3) 46% of marketers say photography is critical to their current marketing and storytelling strategies.

4) 34% of marketers selected visual assets as their most important content, behind blogging (45%) and before videos (19%).

5) 65% of senior marketing executives believe that visual assets (photos, video, illustrations and infographics) are core to how their brand story is communicated.

6) Content with relevant images gets 94% more views than content without relevant images.

7) Only 27% of marketers have a process in place to aggregate, organize, and manage the visual assets being used across their marketing teams.

8) 39% of marketers believe that more of their budget should be allocated to the acquisition or creation of compelling visual assets.

9) 73% of content creators plan to prioritize creating more engaging content in 2016, and 55% plan to prioritize creating visual content.

Video Stats

10) 51.9% of marketing professionals worldwide name video as the type of content with the best ROI.

11) Shoppers who view video are 1.81X more likely to purchase than non-viewers.

12) Using the word “video” in an email subject line boosts open rates by 19%, click-through rates by 65% and reduces unsubscribes by 26%.

13) Midway through 2015, mobile video plays exceeded 44% — up 74% from 2014 and up a whopping 844% since 2012.

14) Between April 2015 and November 2015, the amount of average daily video views on Facebook doubled from 4 billion video views per day to 8 billion.

15) In July 2015, Periscope users were watching 40 years’ worth of videos every day.

16) In Q2 of 2015, mobile phones (34%) and tablets (15%) combined for 49% of video ad impressions — up from 38% in Q1 of 2015. Publishers saw PC impressions drop from 62% to 50% in the previous quarter. 

17) Syndacast predicts 74% of all internet traffic in 2017 will be video.

Infographic Stats

18) Eye-tracking studies show internet readers pay close attention to information-carrying images. In fact, when the images are relevant, readers spend more time looking at the images than they do reading text on the page.

19) Infographics are Liked and shared on social media 3X more than other any other type of content.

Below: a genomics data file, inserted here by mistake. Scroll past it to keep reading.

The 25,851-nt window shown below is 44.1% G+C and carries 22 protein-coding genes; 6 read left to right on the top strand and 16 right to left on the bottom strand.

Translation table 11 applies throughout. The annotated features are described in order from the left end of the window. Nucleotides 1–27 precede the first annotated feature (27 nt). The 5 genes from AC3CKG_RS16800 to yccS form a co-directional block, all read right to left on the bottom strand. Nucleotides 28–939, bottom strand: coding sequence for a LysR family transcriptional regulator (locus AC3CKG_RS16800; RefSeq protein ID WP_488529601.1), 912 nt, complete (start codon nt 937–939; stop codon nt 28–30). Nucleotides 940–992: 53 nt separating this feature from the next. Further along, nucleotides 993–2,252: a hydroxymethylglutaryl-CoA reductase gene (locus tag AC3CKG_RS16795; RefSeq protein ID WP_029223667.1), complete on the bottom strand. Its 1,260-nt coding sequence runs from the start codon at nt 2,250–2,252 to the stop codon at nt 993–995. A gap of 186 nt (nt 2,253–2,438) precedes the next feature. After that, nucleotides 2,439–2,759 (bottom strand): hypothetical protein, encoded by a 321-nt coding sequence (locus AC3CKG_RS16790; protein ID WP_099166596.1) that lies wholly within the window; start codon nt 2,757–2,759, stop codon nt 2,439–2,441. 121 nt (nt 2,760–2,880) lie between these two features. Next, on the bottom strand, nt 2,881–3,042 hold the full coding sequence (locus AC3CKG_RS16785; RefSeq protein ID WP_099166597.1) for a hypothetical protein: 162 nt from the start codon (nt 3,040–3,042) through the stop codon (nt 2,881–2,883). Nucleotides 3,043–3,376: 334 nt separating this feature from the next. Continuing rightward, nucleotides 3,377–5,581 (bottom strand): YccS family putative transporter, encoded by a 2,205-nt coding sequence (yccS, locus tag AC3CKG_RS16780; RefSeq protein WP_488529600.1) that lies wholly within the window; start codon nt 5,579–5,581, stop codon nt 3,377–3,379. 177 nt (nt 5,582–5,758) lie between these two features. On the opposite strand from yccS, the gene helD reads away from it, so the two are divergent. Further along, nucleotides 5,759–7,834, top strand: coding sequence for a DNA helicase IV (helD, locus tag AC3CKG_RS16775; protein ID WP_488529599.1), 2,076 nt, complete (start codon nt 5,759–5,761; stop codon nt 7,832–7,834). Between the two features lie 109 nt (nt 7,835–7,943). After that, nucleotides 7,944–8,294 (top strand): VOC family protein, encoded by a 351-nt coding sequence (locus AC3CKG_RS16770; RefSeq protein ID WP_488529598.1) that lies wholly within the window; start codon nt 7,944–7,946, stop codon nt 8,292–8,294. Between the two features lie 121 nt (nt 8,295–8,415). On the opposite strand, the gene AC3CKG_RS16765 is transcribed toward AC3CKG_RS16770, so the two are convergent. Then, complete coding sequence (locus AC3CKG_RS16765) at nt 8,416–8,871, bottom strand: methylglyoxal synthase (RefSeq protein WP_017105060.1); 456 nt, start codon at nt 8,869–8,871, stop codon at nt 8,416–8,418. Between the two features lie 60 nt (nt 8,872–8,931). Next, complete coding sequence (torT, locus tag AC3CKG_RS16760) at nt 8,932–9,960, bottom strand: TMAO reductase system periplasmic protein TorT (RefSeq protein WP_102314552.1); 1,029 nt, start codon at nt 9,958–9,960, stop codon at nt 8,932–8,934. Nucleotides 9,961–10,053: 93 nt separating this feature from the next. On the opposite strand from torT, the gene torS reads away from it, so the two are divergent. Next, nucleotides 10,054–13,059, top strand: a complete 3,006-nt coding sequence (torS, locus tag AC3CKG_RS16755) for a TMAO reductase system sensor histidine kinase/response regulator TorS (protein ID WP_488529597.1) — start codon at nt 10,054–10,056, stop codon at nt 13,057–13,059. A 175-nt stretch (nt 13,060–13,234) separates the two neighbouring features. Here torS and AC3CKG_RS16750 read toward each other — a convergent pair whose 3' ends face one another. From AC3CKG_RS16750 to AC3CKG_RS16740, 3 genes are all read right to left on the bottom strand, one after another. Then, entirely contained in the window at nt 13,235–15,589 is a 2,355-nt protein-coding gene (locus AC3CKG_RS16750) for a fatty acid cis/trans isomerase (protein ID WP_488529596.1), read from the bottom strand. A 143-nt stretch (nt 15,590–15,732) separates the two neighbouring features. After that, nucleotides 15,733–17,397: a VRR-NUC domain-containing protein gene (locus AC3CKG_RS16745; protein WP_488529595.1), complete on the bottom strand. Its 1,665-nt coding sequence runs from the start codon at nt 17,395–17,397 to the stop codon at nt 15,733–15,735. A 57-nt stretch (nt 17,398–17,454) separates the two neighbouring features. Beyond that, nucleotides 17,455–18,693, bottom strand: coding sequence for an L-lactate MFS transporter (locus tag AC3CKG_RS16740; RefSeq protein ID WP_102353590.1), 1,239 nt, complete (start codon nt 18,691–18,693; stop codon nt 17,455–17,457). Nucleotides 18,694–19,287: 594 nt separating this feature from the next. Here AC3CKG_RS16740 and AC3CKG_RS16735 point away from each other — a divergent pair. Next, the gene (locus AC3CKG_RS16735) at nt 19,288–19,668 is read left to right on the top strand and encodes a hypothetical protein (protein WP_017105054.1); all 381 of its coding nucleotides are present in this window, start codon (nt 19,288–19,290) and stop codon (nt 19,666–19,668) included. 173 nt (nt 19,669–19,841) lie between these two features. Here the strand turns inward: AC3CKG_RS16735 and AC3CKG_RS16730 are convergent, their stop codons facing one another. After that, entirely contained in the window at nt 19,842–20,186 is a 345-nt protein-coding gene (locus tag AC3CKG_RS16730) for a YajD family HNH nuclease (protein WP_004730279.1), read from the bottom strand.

20) Infographics were the B2B content marketing tactic with the biggest increase from 2014 to 2015, up from 51% to 62%.

21) People following directions with text and illustrations do 323% better than people following directions without illustrations.

22) 60% of marketers predict the use of infographics will increase in 2016 compared to 2015.

Social Media Stats

23) Visual content is more than 40X more likely to get shared on social media than other types of content.

24) Articles with an image once every 75-100 words got double the number of social shares than articles with fewer images.

25) 71% of online marketers use visual assets in their social media marketing.

26) B2C marketers place more importance on visual content than B2B marketers — and a whopping 40% of B2C marketers say visual content is the most important type of content.

27) Facebook posts with images see 2.3X more engagement than those without images.

28) Buffer reported that for its user base, tweets with images received 150% more retweets than tweets without images.

29) The Instagram community has grown to more than 400 million as of September 2015.

30) On Instagram, photos showing faces get 38% more Likes than photos not showing faces.

31) Organic engagement on Facebook more than doubled in 2015, while organic engagement on Instagram almost halved.

32) 52% of teens use Instagram, and nearly as many (41%) use Snapchat.

33) Snapchat has 100 million daily users, 65% of whom upload photos using the app. 34) Women continue to dominate Pinterest: 44% of online women use Pinterest compared with 16% of online men.

35) Shopify users referred by Pinterest spend an average of $80 compared to the Facebook referral average of $40.

36) Pins on Pinterest have viral potential: Over 80% of pins are re-pins compared to 1.4% of tweets retweeted.

37) 88% of consumers have purchased a product they pinned, and 49% have purchased 5 or more products they’ve pinned.